RARA-AVIS: At the Movies... (Gone, Baby, Gone)

From: Kevin Burton Smith ( kvnsmith@thrillingdetective.com)
Date: 27 Oct 2007

On Oct 25, 2007, at 4:15 AM, rara-avis-l@yahoogroups.com wrote:

> Even if it's a lie, it's still a great story. And
> thanks for reminding me of Sin City. I absolutely
> loved the movie. I've seen it several times. So over
> the top. So totally hardboiled.

So perfect for the fourteen year olds that make up the so much of the movie-going audience.

I don't know... SIN CITY looked cool, but to me it was just a pretentious comic book (OOOH, black ink!) turned into a pretentious cartoon, PULP FICTION meets Bugs Bunny, but without the wit of either. Would either the graphic novel or the film of SIN CITY have survived as a straight prose story, without the visuals?

And 300 was much the same, all fat and precious little meat. Except it added the gay element. So homophobic 14-year olds could look at naked sweaty, well-built men and not have to wait for football season. It's got to be about the gayest straight movie ever made.

And now Frank Miller is putting his mighty fists of ham on Chandler? Yikes!

Owen has his work cut out for him.

On the other hand, I'm pleased to report that GONE, BABY, GONE is pretty good stuff.

I've had my fun over the years poking fun at the source, a sterling example of hard-boiled bloat I simply found LONG, BABY, LONG. But first time director Ben Affleck cut out plenty of narrative fat from Lehane's book, and has delivered one of the best made-for-adults P.I. flicks in a long, long time; a lean, mean directorial debut that I don't think anyone saw coming.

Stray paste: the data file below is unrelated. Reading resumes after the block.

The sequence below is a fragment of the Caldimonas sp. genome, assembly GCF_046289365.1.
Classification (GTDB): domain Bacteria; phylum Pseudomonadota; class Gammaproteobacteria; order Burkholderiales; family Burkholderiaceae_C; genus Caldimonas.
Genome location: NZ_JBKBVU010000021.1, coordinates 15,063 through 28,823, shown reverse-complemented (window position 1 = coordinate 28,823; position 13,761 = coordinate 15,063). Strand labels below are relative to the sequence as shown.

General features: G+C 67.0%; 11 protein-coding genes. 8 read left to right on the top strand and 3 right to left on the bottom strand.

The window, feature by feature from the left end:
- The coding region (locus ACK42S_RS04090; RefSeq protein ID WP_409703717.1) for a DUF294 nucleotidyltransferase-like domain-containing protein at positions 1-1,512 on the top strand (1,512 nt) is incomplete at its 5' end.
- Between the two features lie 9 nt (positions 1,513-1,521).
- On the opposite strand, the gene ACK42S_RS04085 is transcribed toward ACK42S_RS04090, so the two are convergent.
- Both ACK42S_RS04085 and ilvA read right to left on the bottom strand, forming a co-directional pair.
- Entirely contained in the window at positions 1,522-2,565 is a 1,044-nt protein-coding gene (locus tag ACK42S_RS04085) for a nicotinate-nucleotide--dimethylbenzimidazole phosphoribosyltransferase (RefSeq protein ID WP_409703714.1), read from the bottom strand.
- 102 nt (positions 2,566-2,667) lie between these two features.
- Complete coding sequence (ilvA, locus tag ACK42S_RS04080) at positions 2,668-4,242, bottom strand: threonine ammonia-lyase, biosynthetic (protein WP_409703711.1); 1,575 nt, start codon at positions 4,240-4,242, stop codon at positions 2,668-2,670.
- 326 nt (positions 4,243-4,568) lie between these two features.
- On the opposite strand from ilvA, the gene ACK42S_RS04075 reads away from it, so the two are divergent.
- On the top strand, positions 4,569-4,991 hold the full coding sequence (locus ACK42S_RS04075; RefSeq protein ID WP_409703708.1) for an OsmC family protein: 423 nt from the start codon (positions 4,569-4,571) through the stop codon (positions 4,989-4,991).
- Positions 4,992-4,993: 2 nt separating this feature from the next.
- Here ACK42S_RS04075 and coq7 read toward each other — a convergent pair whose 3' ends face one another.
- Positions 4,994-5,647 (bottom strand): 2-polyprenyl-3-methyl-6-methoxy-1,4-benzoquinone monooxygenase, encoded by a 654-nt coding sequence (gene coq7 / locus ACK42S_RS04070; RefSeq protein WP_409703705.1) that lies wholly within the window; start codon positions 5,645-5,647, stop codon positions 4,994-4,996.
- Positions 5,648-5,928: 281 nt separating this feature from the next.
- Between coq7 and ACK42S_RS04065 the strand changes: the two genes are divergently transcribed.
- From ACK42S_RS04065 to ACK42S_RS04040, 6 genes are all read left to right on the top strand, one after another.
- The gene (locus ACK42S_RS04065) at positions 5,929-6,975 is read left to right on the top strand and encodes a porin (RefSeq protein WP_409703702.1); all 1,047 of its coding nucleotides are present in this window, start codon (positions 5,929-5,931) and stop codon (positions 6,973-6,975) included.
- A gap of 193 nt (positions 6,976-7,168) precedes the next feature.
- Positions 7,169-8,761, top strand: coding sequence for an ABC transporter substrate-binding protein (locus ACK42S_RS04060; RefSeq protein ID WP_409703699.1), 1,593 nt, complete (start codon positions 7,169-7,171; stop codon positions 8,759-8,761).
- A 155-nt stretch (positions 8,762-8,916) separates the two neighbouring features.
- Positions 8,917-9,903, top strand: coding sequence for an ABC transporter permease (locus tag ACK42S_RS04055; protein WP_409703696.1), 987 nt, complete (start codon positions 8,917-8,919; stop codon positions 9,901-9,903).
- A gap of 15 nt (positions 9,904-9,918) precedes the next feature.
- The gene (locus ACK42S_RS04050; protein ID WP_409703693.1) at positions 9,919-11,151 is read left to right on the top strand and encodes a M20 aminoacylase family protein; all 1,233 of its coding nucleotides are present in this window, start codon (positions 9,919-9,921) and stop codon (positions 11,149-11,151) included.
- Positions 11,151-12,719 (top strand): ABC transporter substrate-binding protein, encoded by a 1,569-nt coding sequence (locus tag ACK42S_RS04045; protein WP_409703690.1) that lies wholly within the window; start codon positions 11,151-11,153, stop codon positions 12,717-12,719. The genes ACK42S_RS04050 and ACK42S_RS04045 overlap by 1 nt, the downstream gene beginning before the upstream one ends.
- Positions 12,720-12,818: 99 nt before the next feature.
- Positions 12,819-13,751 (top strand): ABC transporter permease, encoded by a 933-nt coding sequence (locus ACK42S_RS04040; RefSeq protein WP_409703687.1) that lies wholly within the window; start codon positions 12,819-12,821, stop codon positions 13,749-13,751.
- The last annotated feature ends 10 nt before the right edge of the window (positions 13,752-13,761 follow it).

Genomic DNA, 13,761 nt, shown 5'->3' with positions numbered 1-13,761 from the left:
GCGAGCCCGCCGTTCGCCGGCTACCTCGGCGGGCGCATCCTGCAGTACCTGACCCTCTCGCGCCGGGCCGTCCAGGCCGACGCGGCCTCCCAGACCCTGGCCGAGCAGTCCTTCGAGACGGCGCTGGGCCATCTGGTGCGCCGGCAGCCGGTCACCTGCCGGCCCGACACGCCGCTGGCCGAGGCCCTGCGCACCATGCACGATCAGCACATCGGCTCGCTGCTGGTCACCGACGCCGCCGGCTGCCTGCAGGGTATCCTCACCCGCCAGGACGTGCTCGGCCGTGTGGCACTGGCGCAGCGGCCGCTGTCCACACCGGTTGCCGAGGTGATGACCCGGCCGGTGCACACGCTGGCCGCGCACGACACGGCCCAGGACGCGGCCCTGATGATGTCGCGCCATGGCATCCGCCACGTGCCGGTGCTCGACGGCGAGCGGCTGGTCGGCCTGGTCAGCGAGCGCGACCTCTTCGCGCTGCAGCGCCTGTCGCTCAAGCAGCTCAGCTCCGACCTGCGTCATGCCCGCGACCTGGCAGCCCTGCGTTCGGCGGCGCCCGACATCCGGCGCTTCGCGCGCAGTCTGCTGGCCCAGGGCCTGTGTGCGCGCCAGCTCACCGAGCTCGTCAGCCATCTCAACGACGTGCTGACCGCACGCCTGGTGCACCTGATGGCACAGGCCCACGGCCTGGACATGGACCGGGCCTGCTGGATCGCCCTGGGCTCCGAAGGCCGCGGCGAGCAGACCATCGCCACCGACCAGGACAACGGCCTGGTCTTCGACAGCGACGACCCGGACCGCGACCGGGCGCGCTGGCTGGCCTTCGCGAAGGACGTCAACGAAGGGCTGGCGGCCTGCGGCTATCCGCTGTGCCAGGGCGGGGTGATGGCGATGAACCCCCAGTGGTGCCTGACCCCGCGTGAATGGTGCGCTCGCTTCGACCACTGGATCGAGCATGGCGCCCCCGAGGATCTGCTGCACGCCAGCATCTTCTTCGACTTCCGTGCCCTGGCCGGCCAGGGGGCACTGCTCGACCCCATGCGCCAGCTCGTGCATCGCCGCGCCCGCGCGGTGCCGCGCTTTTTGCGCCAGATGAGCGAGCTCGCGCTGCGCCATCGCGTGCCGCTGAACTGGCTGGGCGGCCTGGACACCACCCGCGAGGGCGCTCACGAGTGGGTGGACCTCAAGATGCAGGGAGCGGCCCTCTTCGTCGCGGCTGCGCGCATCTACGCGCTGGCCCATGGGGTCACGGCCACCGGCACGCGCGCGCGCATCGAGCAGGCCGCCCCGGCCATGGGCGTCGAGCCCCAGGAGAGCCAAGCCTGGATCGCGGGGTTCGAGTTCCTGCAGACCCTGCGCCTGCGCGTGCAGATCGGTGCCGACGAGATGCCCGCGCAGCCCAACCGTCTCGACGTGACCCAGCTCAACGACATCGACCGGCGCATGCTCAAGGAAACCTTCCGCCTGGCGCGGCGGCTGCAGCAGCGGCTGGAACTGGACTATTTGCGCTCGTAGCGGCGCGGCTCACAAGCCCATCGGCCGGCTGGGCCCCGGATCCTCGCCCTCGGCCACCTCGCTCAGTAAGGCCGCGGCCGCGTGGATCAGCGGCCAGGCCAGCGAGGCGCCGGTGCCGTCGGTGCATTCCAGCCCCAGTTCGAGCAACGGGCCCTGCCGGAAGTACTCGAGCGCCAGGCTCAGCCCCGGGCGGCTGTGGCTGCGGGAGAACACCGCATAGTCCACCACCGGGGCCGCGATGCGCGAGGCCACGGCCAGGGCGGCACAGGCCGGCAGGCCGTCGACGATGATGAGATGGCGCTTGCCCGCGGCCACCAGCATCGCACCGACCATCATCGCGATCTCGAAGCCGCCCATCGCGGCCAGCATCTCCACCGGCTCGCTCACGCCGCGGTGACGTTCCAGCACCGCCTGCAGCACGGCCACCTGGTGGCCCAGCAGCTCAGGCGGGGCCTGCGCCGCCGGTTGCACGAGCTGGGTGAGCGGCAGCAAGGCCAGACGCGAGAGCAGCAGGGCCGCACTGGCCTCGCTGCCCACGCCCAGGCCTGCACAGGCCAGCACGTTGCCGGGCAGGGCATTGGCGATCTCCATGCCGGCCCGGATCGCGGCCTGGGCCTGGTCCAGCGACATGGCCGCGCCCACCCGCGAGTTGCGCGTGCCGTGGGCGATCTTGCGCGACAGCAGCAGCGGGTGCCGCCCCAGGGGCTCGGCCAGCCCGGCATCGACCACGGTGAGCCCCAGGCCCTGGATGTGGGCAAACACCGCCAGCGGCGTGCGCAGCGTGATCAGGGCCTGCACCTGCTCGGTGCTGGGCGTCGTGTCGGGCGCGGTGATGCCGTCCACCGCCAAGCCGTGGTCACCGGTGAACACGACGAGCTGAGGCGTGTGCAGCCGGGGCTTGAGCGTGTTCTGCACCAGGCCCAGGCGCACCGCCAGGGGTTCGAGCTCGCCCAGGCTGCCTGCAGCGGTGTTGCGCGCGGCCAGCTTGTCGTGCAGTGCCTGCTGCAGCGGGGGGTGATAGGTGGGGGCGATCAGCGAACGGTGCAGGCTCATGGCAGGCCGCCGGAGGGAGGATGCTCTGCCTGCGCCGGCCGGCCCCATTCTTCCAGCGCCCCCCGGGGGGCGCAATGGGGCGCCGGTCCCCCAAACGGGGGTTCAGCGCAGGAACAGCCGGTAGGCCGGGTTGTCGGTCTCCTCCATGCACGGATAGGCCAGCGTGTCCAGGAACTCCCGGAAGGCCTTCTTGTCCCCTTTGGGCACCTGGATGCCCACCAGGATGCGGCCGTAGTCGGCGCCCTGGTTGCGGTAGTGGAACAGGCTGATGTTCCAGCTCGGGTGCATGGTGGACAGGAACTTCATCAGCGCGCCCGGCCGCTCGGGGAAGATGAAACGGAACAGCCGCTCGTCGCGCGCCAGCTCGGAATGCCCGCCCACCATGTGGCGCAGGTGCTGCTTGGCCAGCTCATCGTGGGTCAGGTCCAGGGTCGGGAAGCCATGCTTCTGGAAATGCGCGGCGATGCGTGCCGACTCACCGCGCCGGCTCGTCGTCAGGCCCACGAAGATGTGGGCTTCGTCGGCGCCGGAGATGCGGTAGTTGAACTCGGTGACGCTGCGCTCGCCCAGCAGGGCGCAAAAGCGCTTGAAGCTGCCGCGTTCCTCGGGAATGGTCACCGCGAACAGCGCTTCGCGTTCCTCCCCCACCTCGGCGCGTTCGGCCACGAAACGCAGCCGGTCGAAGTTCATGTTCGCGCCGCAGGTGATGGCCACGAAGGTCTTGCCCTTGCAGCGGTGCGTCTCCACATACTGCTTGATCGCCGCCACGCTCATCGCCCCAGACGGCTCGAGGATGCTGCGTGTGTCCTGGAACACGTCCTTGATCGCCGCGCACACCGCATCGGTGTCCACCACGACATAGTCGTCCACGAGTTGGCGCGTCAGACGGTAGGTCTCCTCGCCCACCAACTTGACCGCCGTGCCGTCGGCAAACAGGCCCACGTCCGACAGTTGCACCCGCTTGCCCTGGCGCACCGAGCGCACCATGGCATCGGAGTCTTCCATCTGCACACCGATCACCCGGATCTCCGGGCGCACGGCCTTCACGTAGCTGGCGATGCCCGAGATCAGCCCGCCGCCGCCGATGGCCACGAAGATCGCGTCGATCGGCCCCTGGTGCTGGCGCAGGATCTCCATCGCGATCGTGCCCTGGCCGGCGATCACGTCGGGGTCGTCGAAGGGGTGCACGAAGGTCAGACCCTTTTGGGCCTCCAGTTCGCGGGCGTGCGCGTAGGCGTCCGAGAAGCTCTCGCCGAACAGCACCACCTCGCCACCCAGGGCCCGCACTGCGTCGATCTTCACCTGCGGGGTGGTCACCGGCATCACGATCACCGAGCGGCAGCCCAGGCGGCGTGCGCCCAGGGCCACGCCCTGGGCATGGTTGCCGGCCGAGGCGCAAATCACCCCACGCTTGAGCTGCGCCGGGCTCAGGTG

His kid brother Casey, in the lead role as P.I. Patrick Kenzie, looks about twelve, but he pulls it off with surprising effectiveness. The showdown in the bar with the locals is a classic -- the sorta scene that in most flicks usually ends up in an excess of violence and stuntmen working overtime and scenery smashing gets turned on its head; this is hard-boiled reduced to its essence. Not the willingness to loudly go at it, but to quietly stand up to the threat of it.

Both Bubba and Angie's characters have also been stripped down to their essence -- thank god -- and the stories moves quickly and stays focussed on the hunt for a missing little girl, culminating in a satisfyingly noirish ending that recalls CHINATOWN. Favourably.

And the feel for Boston is dead-on, more THE DEPARTED than SPENSER FOR HIRE, thankfully. The language, the attitude, the claustrophobic vibe of guilt and grit and working class dreams that get broken before they even start -- it all works. I'm not sure if rookie director Affleck can ever pull this off again -- being a Boston boy himself no doubt helped immeasurably -- but this is a good one. Not just adequate, or "too too bad," but arguably one of the best P.I. films ever made, and certainly the best in far too long.

Kevin Burton Smith www.thrillingdetective.com

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